The weaponisation of empathy in a hyper-connected world

Every time I go on Facebook I end up staring into the eyes of a puppy. Sometimes it has been mistreated, has a bad case of mange, or worse. Sometimes it's looking for a home. I feel a tug on my heartstrings: What if I were that homeless puppy? It also makes me feel very important: Only I can save this puppy!

But in real life I have no place for an out-of-state puppy, and I'd rather save my gofundme donation for the friend of a friend who needs help recovering from a bike accident. And so I harden my heart and click on - to watch a cat consoling a crying baby, or Koko the Gorilla showing her distress about the death of Robin Williams.

So goes life in social media, which has become a marketplace for evoking, feeling, displaying, and profiting off the gooey human emotion of empathy. In this new zone, it's not enough to support a cause; we literally become it - by remaking our own profile pictures with a rainbow to show support of gay rights or solidarity with the sufferers of lupus. Here there's an implicit belief that more empathy will make the world a better place.

The only hitch in this scenario are the trolls, who make a great show of having no empathy. They attack those down on their luck with vicious glee. They make statements about which categories of people don't deserve to live. They post photos that make me feel sad and powerless. Freeing themselves from the sticky bonds of empathy is a release, an entry into an upside-down world with political implications, appealing to hyper-individualist Ayn Rand acolytes and those who are just plain mean. Make fun of reporters with disabilities or women who resist your advances, and you'll gain followers, even become president. Not-empathy suddenly appears to be a thing as real and ubiquitous as the original.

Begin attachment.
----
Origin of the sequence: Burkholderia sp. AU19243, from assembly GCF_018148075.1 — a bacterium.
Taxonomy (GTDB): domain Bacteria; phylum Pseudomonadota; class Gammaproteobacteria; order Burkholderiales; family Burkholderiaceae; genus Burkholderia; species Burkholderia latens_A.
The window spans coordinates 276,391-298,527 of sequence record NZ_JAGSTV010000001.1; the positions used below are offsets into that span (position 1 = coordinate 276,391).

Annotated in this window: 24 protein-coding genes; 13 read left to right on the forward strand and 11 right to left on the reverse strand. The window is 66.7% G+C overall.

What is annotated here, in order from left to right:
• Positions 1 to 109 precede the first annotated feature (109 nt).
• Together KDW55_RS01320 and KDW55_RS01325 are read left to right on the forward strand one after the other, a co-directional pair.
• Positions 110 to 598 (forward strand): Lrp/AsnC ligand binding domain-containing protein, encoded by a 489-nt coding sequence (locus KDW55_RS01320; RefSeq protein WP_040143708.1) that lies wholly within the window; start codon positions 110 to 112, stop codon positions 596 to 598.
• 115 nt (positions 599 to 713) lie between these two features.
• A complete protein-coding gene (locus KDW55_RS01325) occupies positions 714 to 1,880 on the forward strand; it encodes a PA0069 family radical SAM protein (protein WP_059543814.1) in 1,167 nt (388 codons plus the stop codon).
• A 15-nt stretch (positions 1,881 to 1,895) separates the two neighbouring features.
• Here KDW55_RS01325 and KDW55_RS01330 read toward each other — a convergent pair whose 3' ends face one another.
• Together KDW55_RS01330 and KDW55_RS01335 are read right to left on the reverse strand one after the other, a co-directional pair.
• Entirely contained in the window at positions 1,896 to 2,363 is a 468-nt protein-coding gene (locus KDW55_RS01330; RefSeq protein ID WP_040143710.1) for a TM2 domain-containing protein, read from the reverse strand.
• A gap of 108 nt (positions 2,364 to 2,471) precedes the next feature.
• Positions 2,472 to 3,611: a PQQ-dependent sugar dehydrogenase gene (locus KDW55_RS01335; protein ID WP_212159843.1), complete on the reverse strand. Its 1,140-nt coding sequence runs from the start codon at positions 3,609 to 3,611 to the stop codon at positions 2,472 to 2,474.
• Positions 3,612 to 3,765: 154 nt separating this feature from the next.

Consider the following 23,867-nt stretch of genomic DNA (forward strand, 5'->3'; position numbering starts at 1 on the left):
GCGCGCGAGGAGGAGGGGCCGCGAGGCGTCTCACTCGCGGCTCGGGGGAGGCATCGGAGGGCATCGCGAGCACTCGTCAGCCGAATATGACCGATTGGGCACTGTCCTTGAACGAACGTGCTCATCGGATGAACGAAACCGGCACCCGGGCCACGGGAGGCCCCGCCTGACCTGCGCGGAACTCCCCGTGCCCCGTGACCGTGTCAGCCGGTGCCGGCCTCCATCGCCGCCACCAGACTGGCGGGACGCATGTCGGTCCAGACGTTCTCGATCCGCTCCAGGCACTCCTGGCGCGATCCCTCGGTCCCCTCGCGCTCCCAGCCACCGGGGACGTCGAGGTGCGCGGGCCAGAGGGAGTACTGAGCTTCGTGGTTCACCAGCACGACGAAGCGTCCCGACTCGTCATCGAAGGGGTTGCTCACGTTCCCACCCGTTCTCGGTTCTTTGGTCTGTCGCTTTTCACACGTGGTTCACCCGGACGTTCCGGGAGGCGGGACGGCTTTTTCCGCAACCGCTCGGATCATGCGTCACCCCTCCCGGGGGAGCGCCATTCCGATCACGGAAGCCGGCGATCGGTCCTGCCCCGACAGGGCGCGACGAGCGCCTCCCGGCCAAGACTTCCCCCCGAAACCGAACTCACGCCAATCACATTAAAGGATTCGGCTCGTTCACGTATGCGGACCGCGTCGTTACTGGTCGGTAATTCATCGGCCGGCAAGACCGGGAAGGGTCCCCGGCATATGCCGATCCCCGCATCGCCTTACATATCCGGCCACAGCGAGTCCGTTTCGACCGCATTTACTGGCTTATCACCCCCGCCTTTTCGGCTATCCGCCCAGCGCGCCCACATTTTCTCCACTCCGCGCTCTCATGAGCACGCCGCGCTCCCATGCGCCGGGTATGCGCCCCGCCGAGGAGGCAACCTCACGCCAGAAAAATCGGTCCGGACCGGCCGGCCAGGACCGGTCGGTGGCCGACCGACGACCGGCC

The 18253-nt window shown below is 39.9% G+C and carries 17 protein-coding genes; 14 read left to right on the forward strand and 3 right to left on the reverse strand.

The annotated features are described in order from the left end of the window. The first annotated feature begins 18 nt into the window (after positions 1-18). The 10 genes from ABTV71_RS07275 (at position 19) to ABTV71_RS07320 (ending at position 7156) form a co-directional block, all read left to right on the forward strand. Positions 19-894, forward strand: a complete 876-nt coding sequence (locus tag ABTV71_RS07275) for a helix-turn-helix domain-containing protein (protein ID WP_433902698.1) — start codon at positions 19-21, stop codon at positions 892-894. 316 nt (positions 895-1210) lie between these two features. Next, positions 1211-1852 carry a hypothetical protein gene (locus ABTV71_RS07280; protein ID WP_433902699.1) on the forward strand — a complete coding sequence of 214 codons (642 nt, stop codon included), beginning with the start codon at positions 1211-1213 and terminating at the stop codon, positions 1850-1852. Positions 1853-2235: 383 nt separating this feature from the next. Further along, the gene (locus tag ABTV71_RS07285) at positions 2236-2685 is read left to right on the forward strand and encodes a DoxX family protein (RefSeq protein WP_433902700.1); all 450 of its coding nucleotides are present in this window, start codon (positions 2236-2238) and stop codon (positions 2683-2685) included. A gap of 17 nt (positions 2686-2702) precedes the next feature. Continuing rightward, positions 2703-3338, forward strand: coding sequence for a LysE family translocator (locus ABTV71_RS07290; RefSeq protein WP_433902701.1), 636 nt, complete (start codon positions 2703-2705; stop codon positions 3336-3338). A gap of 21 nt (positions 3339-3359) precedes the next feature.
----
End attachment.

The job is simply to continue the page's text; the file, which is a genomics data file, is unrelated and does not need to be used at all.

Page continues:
Empathy's history demonstrates its great and particular power. In the early 1700s, as religion and aristocracy were faltering, a craze for epistolary novels gripped educated Europeans and began a transformation of their interior sensibilities. By sympathising so thoroughly with desperate heroines in the books they read, people began to sympathise with each other, too, and to recognise each other's humanness.

Recognition of others' interior lives led to the idea of inalienable human rights. First granted mainly to white Christian males, rights were then extended to other races, women and religions, and have given gay people the right to marry. Where will it stop? The human future, to the empathist, is one of ever more recognition, and ever more rights - for animals, trees, the whole planet.

But an emotion that powerful could not be left alone in the 20th century. Historian Susan Lanzoni tells the story of the English word's invention - borrowed from German - in 1907, and its quick repurposing in the treatment of World War II veterans, troubled marriages and as a remedy for a history of racist policies by the 1970s.